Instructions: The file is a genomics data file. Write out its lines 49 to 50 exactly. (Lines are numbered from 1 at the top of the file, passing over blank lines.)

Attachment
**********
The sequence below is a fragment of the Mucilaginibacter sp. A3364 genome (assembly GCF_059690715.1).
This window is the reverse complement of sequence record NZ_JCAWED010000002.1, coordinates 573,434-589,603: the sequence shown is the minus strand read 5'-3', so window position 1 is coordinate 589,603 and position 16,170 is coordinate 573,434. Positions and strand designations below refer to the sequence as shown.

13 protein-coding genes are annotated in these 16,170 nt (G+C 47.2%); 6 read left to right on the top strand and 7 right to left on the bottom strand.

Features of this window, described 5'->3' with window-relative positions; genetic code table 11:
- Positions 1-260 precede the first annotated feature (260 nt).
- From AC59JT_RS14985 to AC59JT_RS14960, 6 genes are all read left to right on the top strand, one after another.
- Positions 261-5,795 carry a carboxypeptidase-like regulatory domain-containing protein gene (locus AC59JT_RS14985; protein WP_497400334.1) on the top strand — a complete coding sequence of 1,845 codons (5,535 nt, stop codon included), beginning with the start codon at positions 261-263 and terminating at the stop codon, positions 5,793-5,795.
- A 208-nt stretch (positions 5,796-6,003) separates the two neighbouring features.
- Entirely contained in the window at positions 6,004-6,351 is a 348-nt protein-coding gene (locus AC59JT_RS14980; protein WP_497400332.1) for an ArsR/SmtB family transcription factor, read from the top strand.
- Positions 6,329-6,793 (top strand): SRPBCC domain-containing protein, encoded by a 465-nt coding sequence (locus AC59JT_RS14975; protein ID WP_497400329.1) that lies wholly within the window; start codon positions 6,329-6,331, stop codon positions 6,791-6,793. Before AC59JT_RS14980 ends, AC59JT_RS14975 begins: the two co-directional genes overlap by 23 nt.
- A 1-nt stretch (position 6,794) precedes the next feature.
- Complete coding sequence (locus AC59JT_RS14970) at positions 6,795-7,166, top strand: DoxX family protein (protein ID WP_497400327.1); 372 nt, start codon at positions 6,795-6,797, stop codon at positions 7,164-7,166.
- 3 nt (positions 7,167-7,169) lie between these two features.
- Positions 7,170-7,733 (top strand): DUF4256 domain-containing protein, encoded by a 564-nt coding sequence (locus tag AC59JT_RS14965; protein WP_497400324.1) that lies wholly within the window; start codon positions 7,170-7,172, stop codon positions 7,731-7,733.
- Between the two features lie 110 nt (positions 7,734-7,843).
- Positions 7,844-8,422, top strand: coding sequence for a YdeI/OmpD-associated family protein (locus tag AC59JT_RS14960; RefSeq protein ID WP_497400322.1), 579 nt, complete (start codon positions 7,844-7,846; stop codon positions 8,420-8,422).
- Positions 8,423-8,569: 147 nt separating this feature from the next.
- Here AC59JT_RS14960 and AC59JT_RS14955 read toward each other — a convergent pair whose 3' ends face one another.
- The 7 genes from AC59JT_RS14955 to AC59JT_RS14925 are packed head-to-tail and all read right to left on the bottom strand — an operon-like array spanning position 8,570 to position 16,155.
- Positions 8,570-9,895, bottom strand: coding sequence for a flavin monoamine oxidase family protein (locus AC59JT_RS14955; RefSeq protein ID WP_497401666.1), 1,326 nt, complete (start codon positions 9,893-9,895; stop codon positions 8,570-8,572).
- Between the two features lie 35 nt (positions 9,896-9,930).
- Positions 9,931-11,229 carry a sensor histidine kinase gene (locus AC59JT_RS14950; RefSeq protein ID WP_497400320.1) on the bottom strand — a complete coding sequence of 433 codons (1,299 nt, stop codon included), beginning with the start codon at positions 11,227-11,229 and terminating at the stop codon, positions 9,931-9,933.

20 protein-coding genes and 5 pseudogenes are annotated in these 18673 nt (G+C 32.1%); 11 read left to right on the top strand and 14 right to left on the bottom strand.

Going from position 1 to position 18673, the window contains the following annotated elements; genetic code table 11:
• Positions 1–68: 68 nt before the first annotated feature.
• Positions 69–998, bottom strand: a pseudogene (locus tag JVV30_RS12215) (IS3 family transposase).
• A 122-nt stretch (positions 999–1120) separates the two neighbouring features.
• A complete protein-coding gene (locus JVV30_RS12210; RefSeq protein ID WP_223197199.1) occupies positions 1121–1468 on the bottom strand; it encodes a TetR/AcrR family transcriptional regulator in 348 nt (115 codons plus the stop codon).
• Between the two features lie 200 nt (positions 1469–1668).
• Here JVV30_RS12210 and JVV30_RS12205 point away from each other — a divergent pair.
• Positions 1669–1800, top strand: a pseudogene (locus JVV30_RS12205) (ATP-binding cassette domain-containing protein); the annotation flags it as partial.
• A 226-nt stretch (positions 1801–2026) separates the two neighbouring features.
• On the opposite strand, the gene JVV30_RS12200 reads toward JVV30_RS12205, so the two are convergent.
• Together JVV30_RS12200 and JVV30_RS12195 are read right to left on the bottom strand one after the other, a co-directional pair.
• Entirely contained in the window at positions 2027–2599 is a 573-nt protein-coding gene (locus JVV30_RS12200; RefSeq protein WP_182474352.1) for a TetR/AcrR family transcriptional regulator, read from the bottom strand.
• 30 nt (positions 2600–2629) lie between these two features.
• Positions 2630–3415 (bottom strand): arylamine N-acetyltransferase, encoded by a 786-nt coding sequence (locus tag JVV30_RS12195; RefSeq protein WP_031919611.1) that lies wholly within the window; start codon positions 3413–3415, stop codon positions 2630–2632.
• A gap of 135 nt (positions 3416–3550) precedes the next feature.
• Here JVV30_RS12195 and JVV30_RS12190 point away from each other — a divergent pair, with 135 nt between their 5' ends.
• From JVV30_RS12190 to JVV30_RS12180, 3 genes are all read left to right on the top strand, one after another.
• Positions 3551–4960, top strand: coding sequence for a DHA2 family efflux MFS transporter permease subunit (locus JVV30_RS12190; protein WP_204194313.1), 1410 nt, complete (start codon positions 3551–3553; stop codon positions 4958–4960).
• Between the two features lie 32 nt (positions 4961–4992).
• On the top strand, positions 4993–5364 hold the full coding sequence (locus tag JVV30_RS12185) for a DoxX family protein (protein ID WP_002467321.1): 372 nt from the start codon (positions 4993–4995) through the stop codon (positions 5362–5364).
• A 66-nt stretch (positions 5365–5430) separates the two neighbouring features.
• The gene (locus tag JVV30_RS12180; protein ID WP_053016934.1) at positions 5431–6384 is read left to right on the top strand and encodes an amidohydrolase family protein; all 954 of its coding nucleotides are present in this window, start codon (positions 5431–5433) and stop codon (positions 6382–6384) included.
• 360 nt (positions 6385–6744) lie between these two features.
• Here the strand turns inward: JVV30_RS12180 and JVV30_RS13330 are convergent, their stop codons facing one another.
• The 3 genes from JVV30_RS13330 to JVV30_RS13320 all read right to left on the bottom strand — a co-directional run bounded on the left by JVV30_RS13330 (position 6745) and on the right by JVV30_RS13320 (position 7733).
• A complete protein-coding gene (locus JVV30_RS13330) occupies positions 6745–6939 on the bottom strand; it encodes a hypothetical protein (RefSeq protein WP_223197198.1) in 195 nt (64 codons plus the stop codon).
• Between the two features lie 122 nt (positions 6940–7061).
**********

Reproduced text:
• A complete protein-coding gene (locus JVV30_RS13330) occupies positions 6745–6939 on the bottom strand; it encodes a hypothetical protein (RefSeq protein WP_223197198.1) in 195 nt (64 codons plus the stop codon).
• Between the two features lie 122 nt (positions 6940–7061).